09
Dec 2021

Blister Pack Leak Testing: The Limitations of the Blue Dye Test

Blister-Pack-Leak-Testing-the-Limitations-of-the-Blue-Dye-Test

Blister packages are a convenient format for users and a practical way to keep tablet and capsule quality preserved. The majority of blister package applications are considered low-risk, and they do an excellent job of protecting pharmaceutical products from moisture intrusion, which can cause product degradation. Tablets with a hydrophilic nature, or a natural tendency for absorbing moisture, require extra protection.

Due to an increase in the number of hormone-based and steroidal therapies in recent years, worries concerning the integrity of blister packing have emerged. Given their propensity to degrade and impair treatment outcomes, packaging these and other groups of pharmaceutical products is considered a high-risk application. To combat this, most manufacturers choose a totally aluminum, cold-formed package, which offers the best protection against oxygen penetration, while some industries have packaged very sensitive steroidal therapies in thermoformed blister packaging. As these products are more susceptible to environmental conditions than most other tablets and capsules, it is critical to inspect for tiny leaks, regardless of the packaging utilized in this high-risk application.

Limitations of Blue Dye Test

One or more blister packs are submerged in a chamber holding blue liquid and a vacuum is drawn to conduct the blue dye test. The chamber is then restored to atmospheric pressure, and the packages are retrieved and examined to determine if any dye has entered them. No defect is detected if there is no dye in the blister packaging. The blue dye only enters the package after the vacuum phase, which is the major defect of this method. As a result, when the chamber is returned to atmospheric pressure, nothing prevents the operators from removing the packages from the dye during this final stage.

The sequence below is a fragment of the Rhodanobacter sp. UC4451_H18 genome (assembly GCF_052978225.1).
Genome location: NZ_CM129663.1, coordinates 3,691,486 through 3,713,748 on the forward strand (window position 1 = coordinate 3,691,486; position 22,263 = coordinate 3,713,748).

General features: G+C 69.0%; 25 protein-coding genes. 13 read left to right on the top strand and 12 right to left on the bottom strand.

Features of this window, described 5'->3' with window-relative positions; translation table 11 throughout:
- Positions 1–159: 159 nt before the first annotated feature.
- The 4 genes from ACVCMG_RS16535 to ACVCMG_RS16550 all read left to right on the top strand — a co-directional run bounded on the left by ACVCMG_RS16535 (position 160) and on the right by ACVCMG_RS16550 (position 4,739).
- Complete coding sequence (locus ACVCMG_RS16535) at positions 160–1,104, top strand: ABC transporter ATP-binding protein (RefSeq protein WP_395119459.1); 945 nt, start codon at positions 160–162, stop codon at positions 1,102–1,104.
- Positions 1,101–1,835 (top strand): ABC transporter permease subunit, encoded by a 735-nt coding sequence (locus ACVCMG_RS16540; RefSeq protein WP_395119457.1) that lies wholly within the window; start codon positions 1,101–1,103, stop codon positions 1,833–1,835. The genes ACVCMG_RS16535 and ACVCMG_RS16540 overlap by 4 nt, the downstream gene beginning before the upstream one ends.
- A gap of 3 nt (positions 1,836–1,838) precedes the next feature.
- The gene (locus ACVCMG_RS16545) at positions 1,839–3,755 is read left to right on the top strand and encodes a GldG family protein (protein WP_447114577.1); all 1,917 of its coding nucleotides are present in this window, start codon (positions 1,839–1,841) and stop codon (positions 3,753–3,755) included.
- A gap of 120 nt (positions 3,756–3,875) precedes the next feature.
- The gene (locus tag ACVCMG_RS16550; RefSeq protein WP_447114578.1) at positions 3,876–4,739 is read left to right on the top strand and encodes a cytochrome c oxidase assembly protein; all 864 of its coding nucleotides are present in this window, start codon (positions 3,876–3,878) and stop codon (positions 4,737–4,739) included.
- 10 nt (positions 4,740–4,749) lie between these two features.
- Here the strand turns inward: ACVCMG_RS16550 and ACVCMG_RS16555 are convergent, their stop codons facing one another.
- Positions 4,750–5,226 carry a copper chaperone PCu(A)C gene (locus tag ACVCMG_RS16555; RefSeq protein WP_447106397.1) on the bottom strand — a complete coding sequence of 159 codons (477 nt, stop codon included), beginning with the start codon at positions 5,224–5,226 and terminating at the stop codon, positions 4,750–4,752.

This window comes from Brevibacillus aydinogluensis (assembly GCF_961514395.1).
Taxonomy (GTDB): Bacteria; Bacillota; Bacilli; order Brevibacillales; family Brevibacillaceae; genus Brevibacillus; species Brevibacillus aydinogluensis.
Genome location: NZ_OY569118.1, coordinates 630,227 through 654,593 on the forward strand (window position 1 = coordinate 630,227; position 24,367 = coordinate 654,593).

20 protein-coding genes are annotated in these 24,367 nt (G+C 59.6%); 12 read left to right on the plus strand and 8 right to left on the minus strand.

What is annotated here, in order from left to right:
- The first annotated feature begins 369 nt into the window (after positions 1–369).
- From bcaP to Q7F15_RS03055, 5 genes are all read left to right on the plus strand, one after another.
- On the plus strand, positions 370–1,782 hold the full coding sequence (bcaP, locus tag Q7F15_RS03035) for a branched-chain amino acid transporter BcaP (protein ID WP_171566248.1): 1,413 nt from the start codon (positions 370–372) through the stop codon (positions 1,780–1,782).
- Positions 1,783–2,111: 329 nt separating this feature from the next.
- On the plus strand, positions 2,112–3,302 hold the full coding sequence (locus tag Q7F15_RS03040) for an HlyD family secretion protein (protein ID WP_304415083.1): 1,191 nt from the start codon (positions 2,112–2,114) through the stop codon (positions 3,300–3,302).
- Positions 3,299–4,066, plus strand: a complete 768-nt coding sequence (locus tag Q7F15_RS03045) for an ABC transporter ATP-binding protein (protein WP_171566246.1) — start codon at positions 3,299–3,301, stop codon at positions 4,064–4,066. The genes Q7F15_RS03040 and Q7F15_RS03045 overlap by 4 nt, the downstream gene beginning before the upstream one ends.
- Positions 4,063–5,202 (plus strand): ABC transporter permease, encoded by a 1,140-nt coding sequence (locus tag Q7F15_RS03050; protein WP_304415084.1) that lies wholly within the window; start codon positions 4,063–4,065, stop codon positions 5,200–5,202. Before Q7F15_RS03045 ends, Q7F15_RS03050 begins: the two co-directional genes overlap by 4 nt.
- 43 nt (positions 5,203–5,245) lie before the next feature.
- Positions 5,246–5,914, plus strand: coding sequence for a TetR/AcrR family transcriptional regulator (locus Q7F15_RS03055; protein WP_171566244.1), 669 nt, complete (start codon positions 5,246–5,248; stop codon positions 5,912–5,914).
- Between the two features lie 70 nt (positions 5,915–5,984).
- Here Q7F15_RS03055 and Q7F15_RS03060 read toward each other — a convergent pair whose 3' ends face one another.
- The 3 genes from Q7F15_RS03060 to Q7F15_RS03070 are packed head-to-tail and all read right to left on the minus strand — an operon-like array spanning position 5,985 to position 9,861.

Package headspace and dye surfactant concentration are the other difficult factors to control in the blue dye test. In reality, the test just determines how easily or quickly the dye may enter the blister cavity. It does not tell you about oxygen or vapor intrusion. This is a significant disadvantage since gaseous pollutants may penetrate foil and film more readily through a tiny leak, which is subject to surface tension. This requires a relatively large single passage to enter the package. Another major disadvantage and difficulty to control is the subjective nature of the operator's inspection.

Leak Testing Blister Packages Using Deterministic Test Method

Helium leak testing is a deterministic method for identifying package leaks in blister packs using helium as a tracer gas. The change in its concentration is measured as it escapes due to leakage. The quantity of helium that escapes from the package is expressed as a leak rate. Helium leak detection is a very sensitive technique for testing pharmaceutical package integrity.

Seal Integrity Monitoring System (SIMS) 1915+ is the optimum leak detection system using helium. When compared to traditional methods such as vacuum bubble and dye penetration test, packages may be quantitatively examined with high accuracy. This method enables a comparison of different packaging materials and forms, as well as production line settings and storage conditions, thus supporting the entire life cycle. Package design, tooling qualification, production line setup and ongoing product quality monitoring are the applications that come under SIMS 1915+. It is specially designed for the pharmaceutical and medical device industries.

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blister packs, helium leak testing, helium leak detection, helium mass spectrometry, mass spectrometry
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